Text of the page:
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- Architects: TRPC Arquitetos
- Location: Av. Sete de Setembro, Salvador – BA, Brazil
- Authors: Adalberto Vilela, Tiago Schultz, Vanessa Sampaio
- Area: 270.0 m2
- Project Year: 2018
- Photographs: Manuel Sá
Text description provided by the architects. The project is the renovation of an old building, located at Avenida Sete de Setembro in Salvador, 2km away from the Historic Center, to become a coffee shop, establishing a dialogue between existing elements and those added to the space.
The clients expressed a desire to have a tree as the focal point of the coffee shop hall. In order to do so, part of the floor slab of the first floor was demolished, creating a space with a double height ceiling capable of sheltering the canopy of a medium-sized tree (Chloroleucon tortum), also new skylights were installed in the roof to complement
natural lighting. This space was integrated into the coffee shop hall, with a collective table below the tree canopy, a large leather sofa leaning against the wall and smaller tables for two and four people. To give access to the mezzanine, a metal staircase was installed with wooden steps that lead to another area with tables, a lounge with sofas and armchairs, and a WC. The illumination of this area is made up of rail fixtures, neon sign and 95 pendants that dominate the space, forming a constellation above the hall.
To house the ground floor WC, a new volume simultaneously serves as a visual barrier for the hall and as a blackboard for the menu behind the barista’s counter. This WC is a space for all genders and suitable for people with disabilities. We see the designing of spaces for people with disabilities not as a limitation, but as an opportunity to explore new perceptions. Thus, the WC was conceived in a creative way providing a new experience for everyone, regardless of their condition. To do so, we explore the aesthetics of Optical Art by creating a black and white grid by coating all surfaces with ceramic tiles and installing a mirror on the ceiling, which provides a similar experience to all users and generates equality in difference. In this context, the accessibility bars integrate with the other black metals creating graphic silhouettes in the middle of the grid of the plans.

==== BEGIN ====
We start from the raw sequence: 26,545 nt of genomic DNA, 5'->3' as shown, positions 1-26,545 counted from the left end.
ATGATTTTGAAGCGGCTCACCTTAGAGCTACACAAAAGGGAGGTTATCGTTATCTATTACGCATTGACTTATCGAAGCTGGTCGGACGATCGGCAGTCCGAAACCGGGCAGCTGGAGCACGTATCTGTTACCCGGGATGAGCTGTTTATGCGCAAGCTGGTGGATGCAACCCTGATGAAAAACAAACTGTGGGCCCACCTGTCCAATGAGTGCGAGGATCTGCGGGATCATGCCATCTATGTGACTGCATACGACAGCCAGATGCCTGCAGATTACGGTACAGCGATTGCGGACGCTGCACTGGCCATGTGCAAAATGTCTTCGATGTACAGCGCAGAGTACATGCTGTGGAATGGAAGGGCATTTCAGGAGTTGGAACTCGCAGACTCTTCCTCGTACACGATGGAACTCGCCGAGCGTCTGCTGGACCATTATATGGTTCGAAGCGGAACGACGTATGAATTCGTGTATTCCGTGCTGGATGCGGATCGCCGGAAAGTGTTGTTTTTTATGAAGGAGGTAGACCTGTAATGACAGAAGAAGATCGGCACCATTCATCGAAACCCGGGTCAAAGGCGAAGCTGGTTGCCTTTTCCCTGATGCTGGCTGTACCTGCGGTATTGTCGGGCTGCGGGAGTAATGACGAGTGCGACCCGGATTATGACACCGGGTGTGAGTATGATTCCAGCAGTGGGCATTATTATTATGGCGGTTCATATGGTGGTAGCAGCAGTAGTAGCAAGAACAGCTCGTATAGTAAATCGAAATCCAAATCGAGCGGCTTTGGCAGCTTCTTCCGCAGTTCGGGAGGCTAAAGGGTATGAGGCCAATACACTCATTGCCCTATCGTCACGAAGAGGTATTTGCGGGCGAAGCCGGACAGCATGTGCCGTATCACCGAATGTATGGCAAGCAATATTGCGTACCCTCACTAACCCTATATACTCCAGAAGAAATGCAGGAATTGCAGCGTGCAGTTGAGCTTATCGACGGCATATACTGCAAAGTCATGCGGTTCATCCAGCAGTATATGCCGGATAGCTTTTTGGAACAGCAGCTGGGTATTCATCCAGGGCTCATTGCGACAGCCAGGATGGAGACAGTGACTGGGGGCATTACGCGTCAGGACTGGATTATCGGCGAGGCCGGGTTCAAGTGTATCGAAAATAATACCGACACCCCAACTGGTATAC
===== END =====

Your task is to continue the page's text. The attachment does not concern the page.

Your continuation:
The bathroom of the mezzanine continues the aesthetics of Optical Art, exploring another kind of perception of space. Here the grid of ceramic tiles serves as the background for a set of reflections that places the observer in a frame surrounded by a vertical garden. This effect is provided by the visual integration with the area in front of the WC through a dry opening above the sink. The mirror, located on the opposite wall, reflects the opening of the WC and maximizes the entrance of natural light into the environment, integrating the internal and external in a tropical Op Art. The reflection of the grid in the mirror creates an illusion of depth that expands the space and stimulates the observer’s participation.
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